Mexican essayist Mariana Oliver trains her gaze on migration in its many forms, moving between real cities and other more inaccessible territories: language, memory, pain, desire, and the body. Oliver leads us through the underground city of Cappadocia, explores the vicissitudes of a Berlin marked by historical fracture, recalls a shocking childhood exodus, and recreates the intimacy of the spaces we inhabit.
Migratory Birds revels in motion. Through eleven essays, Oliver roams freely, from Turkey’s largest underground city ('Cappadocia') to Florida-as-Cuba’s-Neverland ('The Other Lost Boys and Girls'), offering a spellbinding view of migration, memory, and belonging ... Migratory Birds reads beautifully in the English translation by Julia Sanches ... Sanches strikes a perfect balance between precision and flexibility ... Although such linguistic connections, meant to guide us gently from one scene to the next, could not be carried over into English, the rhythm of Sanches’ translation ensures that we’re never roused from the dream.
These short, lyric essays explore notions of migration and the ways that language both complicates and enriches the search for home ... The transcendence of boundaries becomes a central metaphor for the rest of the essays in the collection, as Oliver turns her attention to human examples of migration, exile, and translation ... [In 'The Other Lost Boys and Girls'] Oliver tries to find resonance with Barrie’s original novel Peter Pan, but here the comparisons seem a bit forced, falling flat before the actual historical crime ... Oliver seems most incisive when describing the geography of foreign cities and metaphorical symbols ... details from Oliver’s personal life tantalize the reader, opening a host of questions and possibilities, yet the essay ends abruptly, and these threads are never taken up again ... Despite some occasional lapses, Migratory Birds is a beautiful collection, luminously translated, from a young writer who is likely only at the beginning of discovering her power.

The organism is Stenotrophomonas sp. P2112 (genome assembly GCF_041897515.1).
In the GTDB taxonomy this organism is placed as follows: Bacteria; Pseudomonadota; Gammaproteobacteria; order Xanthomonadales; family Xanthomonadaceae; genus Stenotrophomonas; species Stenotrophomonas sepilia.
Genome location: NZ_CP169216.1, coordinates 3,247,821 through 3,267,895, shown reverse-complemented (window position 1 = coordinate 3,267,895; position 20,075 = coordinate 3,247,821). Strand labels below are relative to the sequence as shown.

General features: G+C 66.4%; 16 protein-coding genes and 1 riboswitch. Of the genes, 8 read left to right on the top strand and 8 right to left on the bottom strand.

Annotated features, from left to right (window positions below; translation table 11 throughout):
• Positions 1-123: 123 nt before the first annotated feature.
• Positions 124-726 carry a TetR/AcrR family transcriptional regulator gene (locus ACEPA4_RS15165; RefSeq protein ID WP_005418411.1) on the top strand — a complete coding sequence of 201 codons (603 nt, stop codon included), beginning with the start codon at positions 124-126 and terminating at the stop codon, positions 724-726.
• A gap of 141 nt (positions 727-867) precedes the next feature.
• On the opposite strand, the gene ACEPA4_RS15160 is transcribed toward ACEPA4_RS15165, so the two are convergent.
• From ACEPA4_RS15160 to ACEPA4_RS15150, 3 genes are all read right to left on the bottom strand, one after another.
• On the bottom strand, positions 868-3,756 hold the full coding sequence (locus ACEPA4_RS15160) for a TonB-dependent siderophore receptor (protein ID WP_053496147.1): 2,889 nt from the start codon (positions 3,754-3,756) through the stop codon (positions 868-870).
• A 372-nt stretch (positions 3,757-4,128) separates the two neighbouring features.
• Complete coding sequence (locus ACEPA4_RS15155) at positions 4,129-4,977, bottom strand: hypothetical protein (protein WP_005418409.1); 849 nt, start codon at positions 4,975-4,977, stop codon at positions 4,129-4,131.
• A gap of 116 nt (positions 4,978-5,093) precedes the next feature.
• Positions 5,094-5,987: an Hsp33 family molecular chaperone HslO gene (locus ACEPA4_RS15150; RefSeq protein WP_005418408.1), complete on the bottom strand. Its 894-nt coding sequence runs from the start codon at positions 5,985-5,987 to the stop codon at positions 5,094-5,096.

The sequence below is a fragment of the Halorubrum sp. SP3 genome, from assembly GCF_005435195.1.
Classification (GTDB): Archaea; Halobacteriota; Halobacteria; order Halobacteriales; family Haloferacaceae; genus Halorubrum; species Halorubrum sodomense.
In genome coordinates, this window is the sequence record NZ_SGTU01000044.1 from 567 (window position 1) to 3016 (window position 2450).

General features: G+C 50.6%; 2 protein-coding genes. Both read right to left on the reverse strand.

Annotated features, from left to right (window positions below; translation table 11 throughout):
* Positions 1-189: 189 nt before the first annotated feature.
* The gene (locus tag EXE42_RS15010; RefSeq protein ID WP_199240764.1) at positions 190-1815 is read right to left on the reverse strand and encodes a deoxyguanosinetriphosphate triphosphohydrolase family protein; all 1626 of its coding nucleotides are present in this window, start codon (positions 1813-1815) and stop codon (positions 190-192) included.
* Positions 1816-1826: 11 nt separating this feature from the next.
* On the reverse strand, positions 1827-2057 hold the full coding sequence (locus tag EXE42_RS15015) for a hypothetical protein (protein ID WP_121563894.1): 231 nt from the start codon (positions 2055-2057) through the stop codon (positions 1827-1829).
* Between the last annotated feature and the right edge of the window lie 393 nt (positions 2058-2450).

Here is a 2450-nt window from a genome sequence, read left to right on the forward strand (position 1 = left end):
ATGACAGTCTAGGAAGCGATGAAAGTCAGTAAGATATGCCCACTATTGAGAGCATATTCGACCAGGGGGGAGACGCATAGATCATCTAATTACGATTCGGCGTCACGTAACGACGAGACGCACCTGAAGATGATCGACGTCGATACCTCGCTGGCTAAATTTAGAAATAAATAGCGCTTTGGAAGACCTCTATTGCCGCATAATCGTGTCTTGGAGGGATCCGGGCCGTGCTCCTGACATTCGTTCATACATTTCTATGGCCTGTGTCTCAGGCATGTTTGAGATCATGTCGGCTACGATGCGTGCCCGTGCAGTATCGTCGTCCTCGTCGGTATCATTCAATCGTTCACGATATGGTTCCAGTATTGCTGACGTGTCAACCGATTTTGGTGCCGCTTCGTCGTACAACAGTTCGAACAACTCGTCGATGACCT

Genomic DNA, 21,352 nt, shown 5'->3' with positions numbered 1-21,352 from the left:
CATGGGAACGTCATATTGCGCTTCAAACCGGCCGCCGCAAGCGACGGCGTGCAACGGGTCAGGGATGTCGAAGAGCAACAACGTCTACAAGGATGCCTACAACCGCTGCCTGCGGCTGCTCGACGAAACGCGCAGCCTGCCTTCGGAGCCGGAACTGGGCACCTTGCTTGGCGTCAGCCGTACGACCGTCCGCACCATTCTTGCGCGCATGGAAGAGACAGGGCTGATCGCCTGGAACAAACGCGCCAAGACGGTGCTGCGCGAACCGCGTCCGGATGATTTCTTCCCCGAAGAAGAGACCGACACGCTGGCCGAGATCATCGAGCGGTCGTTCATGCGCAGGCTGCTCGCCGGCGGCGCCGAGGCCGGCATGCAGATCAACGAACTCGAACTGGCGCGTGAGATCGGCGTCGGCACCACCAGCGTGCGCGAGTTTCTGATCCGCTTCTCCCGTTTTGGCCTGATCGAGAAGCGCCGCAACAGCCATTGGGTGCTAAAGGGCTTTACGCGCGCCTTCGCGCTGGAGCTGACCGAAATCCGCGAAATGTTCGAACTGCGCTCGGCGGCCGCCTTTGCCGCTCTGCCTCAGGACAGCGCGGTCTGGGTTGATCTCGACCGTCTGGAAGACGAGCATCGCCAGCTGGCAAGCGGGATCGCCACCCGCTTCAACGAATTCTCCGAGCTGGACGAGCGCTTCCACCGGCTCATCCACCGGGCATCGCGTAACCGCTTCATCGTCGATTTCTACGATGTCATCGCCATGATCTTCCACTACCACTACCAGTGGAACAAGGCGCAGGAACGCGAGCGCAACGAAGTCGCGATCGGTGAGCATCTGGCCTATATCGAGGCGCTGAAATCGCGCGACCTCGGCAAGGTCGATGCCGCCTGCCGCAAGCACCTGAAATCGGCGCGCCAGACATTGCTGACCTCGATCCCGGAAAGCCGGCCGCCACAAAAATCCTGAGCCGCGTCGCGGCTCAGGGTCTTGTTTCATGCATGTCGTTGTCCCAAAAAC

Migratory Birds transports the reader on the wings of a precise and lyrical prose ... sensitive and illuminating ... It is a decidedly feminist work, highlighting the vulnerabilities of women—overworked, underappreciated—but also their empowering journeys and choices. Without denying the violence of history,Migratory Birds firmly establishes the emancipating power of dreams and the imagination. Julia Sanches, who also translates works from Portuguese and Catalan, elevates Oliver’s style while keeping her distinct voice and musicality.